Fifth Solomon’s message to singles: You are complete | Inquirer Entertainment

Fifth Solomon’s message to singles: You are complete

/ 12:30 AM April 17, 2023

Angeline Quinto (left) and Alex Gonzaga in “Single Bells”

Actor-director Fifth Solomon, who was diagnosed with a number of mental and behavioral disorders in 2021, said he considered doing comedy as both a form of healing and release.

“I chose to laugh away the drama in my life, or make people laugh through it. That’s how I look at creating comedy. I usually choose topics that are dark and make fun of them,” he told Inquirer Entertainment during a recent virtual chat. “Sometimes, stories are funnier and more enjoyable if they come from real-life experiences. Ang masasakit, masarap pagtawanan. Comedy reminds me to not take life too seriously.”


Fifth, 31, said he was diagnosed with bipolar disorder, panic disorder, depression and attention-deficit/hyperactivity disorder. He has been under medication for more than a year now. The story of Solomon’s film, “Single Bells,” is likewise culled from his own experience. “I’ve been single for eight years. There were moments when people would make you feel alone, especially when they would ask you, ‘When are you going to start dating again?’  Also, they expect you to look sad all the time. I wrote this story because I wanted to break stereotypes. I want to say that even if you’re single, you can still be happy. You are complete. You are more than enough,” he stressed.


“Single Bells,” starring Alex Gonzaga and Angeline Quinto, is an entry to the 1st Summer Metro Manila Film Festival, which runs until April 18.

The film is about two single ladies, Rose Anne (Gonzaga) and Rose Mae (Quinto). While Anne swears to stay forever single after experiencing a major heartbreak, Mae is always ready to date because she feels that Mr. Right is just around the corner.

Fifth Solomon

Fifth Solomon

“I am both Anne and Mae,” Solomon said. “When I was single, I experienced both perspectives. I would go out on dates, but I was scared to fall in love and experience heartbreak. Since I have trust issues, I swore to be single forever, but I often felt lonely.”

More than enough

He continued: “When I was writing the story, I was also thinking about the message that I wanted to share. It was only after I directed the movie that I realized, ‘You can be in a relationship and be happy, but you can also be alone and feel more than enough.’ You can find happiness from family and friends, as well.”

Last year, Solomon took to social media to reveal the identity of his boyfriend, Sacarie Alcala. “Mahirap na masarap,” said Solomon as a way to describe the feeling of being in a romantic relationship. “You need to be considerate because your decisions will not just affect you, but also your partner. You’ll have to learn to adjust. You also learn to live simply. By this, I mean I used to post topless photos on Instagram, but now I don’t have the energy for that anymore. My life has become simple. Also, my partner is a jealous guy.”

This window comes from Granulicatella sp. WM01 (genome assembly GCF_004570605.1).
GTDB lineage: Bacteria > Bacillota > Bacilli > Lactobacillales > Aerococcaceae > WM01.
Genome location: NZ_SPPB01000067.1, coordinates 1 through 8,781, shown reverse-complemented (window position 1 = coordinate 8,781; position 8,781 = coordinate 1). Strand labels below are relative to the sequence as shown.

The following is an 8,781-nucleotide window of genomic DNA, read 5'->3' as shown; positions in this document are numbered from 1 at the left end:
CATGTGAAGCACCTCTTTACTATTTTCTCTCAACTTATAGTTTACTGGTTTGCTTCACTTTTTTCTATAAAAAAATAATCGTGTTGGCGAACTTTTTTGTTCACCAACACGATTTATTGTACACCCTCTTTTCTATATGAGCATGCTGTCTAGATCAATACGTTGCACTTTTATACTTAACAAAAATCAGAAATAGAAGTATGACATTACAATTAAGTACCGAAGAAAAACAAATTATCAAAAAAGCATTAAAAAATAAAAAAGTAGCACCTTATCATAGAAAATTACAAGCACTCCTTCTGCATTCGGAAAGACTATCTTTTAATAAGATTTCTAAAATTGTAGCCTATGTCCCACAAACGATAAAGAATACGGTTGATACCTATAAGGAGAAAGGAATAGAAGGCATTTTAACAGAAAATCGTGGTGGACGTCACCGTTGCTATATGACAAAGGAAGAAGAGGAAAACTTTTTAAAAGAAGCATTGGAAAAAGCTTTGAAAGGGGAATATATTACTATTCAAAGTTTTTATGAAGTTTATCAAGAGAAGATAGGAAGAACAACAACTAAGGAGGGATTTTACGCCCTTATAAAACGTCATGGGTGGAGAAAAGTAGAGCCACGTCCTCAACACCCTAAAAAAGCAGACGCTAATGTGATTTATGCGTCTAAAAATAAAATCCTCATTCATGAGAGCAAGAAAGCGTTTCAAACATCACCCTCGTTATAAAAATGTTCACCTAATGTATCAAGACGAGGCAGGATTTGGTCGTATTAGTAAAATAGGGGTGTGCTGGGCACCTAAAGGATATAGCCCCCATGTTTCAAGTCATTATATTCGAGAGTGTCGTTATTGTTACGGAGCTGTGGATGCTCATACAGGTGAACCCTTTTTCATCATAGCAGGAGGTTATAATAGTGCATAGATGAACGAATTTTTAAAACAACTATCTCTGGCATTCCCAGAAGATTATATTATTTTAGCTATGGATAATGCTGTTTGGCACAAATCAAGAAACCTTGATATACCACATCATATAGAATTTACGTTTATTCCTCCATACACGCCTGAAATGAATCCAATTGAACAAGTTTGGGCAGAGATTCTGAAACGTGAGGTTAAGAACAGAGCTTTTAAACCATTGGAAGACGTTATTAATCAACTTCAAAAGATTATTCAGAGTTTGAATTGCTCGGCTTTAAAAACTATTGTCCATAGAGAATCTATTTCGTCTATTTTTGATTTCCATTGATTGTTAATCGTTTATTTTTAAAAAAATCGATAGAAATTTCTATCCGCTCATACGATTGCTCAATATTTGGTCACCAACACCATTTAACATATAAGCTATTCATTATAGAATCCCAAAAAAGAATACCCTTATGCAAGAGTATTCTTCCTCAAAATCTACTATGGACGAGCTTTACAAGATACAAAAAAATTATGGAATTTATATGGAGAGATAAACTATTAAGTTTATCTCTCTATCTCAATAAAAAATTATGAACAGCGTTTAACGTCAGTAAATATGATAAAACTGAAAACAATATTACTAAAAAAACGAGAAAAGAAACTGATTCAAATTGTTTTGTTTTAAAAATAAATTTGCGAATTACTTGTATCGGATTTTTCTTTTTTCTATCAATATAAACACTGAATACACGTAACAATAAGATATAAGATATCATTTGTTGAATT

Solomon’s debut film is 2018’s “Nakalimutan Ko Nang Kalimutan Ka,” followed by “The ExorSis” and “Dulo” in 2021. There are more projects coming up for him this year, such as the local adaptation of “My Sassy Girl” and “Three Words.”


Solomon said his experience during the pandemic triggered his mental health issues. “I felt really depressed because our movie ‘The Exorsis’ was gravely affected by the Omicron surge in 2021. I had wanted for it to be seen by as many people as possible, but we had so many restrictions, so people were still afraid to go to the movie houses,” he recalled.

Prioritize health

Solomon said he has been under medication since then, and has been struggling with its effects. “I often feel like a robot. I can’t be super happy or super sad. My friends noticed that I was no longer as animated as before. My creativity was greatly affected.”

He continued: “It’s hard, but I know I have to fight. For those who are experiencing the same thing, you really have to prioritize your health. You have to tend to your mental and emotional health the way you tend to your skin and body. Keep fighting. It’s important to seek out people who will help you become strong.

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Finding love also helped him, said Solomon. “He held my hand through depression. He cheers me up when I’m sad. He never judged me, unlike other people who would say, ‘Umaarte ka lang!’ when you talk about your condition openly. My partner understands my situation and takes it seriously.” INQ


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TAGS: Entertainment, Fifth Solomon

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